Should emergency contraceptives be allowed to and given to minors

without parental consent?

Emergency contraception is the use of medicinal hormones to prevent
unwanted pregnancies. Emergency contraceptives are sometimes called
‘the morning after pill’. This is usually done between 72-120 hours
after unprotected or under protected sexual intercourse has occurred.
There are various emergency contraceptive methods that are mostly pills
taken by the female involved. Most teenagers and youth use the various
methods of emergency contraception to ensure that they still have a
normal youthful life without having to stop due to the need to raise a
child. These methods are deemed safe but also carry with it the risks.
Minors are considered children under the age of 21. This paper seeks to
argue whether emergency contraceptives should be allowed to and given to
minors without parental consent
Most of the teen pregnancies, of up to 90% are unplanned. These
pregnancies pose a high risk to the individual and to some extent also
increase the economic needs of an individual. In the United States, in a
survey carried out in 1999, up to 95% of the teen pregnancies are
unplanned and just under 60% of them ended in still births (Amnerican
Academy Of Pediatrics, 2005). The rest were mostly aborted. So, in the
move to avoid abortion, contraceptive methods were legalized by the
government to ensure abortions do not occur or are reduced to a
significant level. Initially, abortion was not illegal. But due to
religious acts, constitutional amendment was necessitated and thus it
was illegalized. However, abortion is only allowed if it is medically
proven by a certified medical expert that the life or lives of the
mother or child or both is at risk if the pregnancy is allowed to
proceed to birth (New York Times, 2010).
The various religious groups in the society educate on moral values in
the society. According to most of these teachings, sexual intercourse
among minors is prohibited and is liable to punishment. This is because
in most cases it leads to consequences that have a negative impact to
the society and the individual. In some religious societies, e.g. the
catholic, contraceptives are prohibited since to them life begins at
conception and thus using contraceptives is equal to abortion. This also
means that there is no particular case, to them, that amounts to reason
enough for the use of contraceptives to both minors and adults.
Emergency contraceptives have a number of advantages and disadvantages.
The advantages include giving one the opportunity for family planning.
For example, women who use intra uterine devices can have the
opportunity of enjoying their sexual life with the intent of family
planning and can easily switch to having children when they need to. But
since the ECs work within a limited time, it means that it requires one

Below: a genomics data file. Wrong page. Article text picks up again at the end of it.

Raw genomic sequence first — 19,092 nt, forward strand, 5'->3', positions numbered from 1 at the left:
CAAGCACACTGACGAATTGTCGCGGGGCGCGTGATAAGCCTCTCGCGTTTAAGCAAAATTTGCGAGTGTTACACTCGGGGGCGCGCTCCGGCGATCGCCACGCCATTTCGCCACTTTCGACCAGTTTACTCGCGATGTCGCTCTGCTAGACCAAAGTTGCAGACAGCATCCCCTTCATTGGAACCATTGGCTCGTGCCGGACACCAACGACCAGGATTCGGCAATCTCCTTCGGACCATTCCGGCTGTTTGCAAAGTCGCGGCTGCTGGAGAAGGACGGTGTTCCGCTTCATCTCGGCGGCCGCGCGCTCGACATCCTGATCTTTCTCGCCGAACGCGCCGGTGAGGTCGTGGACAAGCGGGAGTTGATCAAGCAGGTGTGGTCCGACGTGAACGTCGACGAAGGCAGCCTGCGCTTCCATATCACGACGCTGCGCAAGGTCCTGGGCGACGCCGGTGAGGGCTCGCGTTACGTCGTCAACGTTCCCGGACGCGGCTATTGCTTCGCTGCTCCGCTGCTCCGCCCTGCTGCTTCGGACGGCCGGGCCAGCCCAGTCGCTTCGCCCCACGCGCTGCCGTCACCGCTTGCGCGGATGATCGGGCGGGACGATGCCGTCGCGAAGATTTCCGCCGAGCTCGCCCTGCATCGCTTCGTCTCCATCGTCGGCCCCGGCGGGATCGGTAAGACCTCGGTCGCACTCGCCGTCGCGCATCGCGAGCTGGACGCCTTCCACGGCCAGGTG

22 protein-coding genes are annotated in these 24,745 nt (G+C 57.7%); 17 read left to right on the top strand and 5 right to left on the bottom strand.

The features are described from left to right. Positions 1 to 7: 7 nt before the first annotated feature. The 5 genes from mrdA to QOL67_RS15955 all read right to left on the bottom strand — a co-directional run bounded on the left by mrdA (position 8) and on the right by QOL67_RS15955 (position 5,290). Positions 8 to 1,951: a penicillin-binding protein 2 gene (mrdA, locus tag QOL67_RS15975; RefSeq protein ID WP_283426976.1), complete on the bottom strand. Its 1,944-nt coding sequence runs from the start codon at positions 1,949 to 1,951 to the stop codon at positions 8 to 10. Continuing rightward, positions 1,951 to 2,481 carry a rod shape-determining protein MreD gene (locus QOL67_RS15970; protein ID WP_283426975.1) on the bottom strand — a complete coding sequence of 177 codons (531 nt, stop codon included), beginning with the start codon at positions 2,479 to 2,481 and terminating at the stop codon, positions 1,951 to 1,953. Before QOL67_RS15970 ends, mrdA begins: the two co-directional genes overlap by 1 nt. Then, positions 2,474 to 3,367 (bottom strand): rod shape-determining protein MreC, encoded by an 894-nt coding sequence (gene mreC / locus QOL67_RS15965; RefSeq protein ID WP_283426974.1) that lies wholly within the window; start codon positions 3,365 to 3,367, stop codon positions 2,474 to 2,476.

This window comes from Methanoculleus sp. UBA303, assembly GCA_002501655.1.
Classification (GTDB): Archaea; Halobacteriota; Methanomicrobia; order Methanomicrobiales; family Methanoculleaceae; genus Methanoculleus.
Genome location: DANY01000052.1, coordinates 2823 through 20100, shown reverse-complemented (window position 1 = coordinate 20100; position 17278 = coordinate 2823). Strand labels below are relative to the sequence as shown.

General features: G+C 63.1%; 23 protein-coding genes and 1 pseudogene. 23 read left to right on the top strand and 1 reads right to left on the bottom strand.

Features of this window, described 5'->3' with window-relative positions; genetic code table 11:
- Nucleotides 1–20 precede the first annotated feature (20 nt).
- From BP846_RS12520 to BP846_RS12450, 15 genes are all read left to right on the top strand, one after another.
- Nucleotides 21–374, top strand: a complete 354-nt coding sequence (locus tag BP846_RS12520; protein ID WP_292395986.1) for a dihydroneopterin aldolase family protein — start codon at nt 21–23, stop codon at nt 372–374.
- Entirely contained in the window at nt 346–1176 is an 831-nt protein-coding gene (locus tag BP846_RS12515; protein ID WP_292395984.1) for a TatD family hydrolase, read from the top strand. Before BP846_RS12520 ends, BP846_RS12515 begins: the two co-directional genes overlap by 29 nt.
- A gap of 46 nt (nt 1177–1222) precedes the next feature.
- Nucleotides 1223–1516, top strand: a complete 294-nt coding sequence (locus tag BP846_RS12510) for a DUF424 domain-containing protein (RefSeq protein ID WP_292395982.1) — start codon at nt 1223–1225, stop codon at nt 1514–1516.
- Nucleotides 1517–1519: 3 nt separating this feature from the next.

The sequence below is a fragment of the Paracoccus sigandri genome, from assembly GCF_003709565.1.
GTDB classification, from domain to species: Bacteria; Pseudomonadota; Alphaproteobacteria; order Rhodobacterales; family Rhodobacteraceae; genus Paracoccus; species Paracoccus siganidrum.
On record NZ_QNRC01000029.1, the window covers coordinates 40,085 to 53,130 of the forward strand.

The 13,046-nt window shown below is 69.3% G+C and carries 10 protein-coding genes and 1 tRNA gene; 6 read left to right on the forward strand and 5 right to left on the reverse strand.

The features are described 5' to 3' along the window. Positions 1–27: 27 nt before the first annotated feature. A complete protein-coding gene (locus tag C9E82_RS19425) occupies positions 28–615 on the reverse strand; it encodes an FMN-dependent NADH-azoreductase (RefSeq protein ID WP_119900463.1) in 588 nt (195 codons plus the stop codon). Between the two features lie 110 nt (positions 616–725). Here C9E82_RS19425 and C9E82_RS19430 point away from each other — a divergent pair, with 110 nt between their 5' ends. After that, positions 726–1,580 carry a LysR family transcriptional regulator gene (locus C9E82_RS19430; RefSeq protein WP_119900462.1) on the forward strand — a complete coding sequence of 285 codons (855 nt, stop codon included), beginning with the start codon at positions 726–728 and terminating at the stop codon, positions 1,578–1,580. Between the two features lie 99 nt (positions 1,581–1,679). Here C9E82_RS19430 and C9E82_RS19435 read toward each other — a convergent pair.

to be prepared in advance. This therefore means that emergency
contraceptives are means mostly for adults. Children should therefore
not use them without parental consent. This is because they will
genuinely use it for sexual exploitation and in the end contract
sexually transmitted diseases. ECs will also tempt the teens to have
multiple sexual partners and this just increases the risk of getting
STIs and STDs. However, in some cases like rape or having sexual
intercourse under influence of drugs like alcohol, the ECs come in handy
(US Food and Drug Administration, 2013). This is because the child has a
chance to remain young and not have a child or go through abortion. It
also increases awareness of the children in ECs and brings the need of
educating them.
Emergency contraceptives have a number of side effects. Though, no long
term or serious side effects have yet been found (Lab Space). Emergency
contraceptives (EC) usually are of two types, those formed with
progestin only, and those with both progestin and estrogen. ECs with
both estrogen and progestin have been found to have more side effects
than those with only progestin. Most of the side effects involved in
either of the ECs are nausea, headache, low abdominal pain, vaginal
bleeding, tiredness, lightheadedness and breast tenderness. A few women
may experience light vaginal bleeding. This normally stops within three
days of taking the medicine. In some cases, the bleeding intensifies,
and this is usually a sign of a very serious problem. Most of the above
problems resolve within two to three days. This therefore means that
these effects are not good for children (US Food and Drug
Administration, 2013). This might led them into missing school for
health reasons. In some cases, the children might end up having serious
health issues, e.g. the excessive vaginal discharge and in the end die
or develop permanent reproductive damage.
In conclusion, emergency contraceptives are used to prevent unwanted or
unplanned pregnancies. Majority of the population that uses them are
minors, who in many cases use them for the wrong reasons or during
desperate times. These reasons are usually brought about by immoral acts
in the society that usually lead to unprotected sexual behavior. The
society therefore has the role to ensure that the moral standards of the
youth are increased to avoid the need to use the contraceptives. The
minors are therefore supposed to be more responsible in their lives and
always have the consent of their parents when they face the need to use

New York Times. (2010, July 10). Goverment on emergency contraceptives.
The New York Times. New York, New York: New York Times Magazine.
Pediatrics., A. A. (2005). Emergency Contraception. Pediatrics Lab Space
Family Planning HEAT Module., 1038-1047.
US Food and Drug Administration. (2013, June 20). FDA approves Plan B
one-step emergency contraceptives for use without a prescription for all
women of child-bearing potential. FDA news Release. Silver Spring, MD
20993, 0903 New Hampshire Avenue: FDA Voice.

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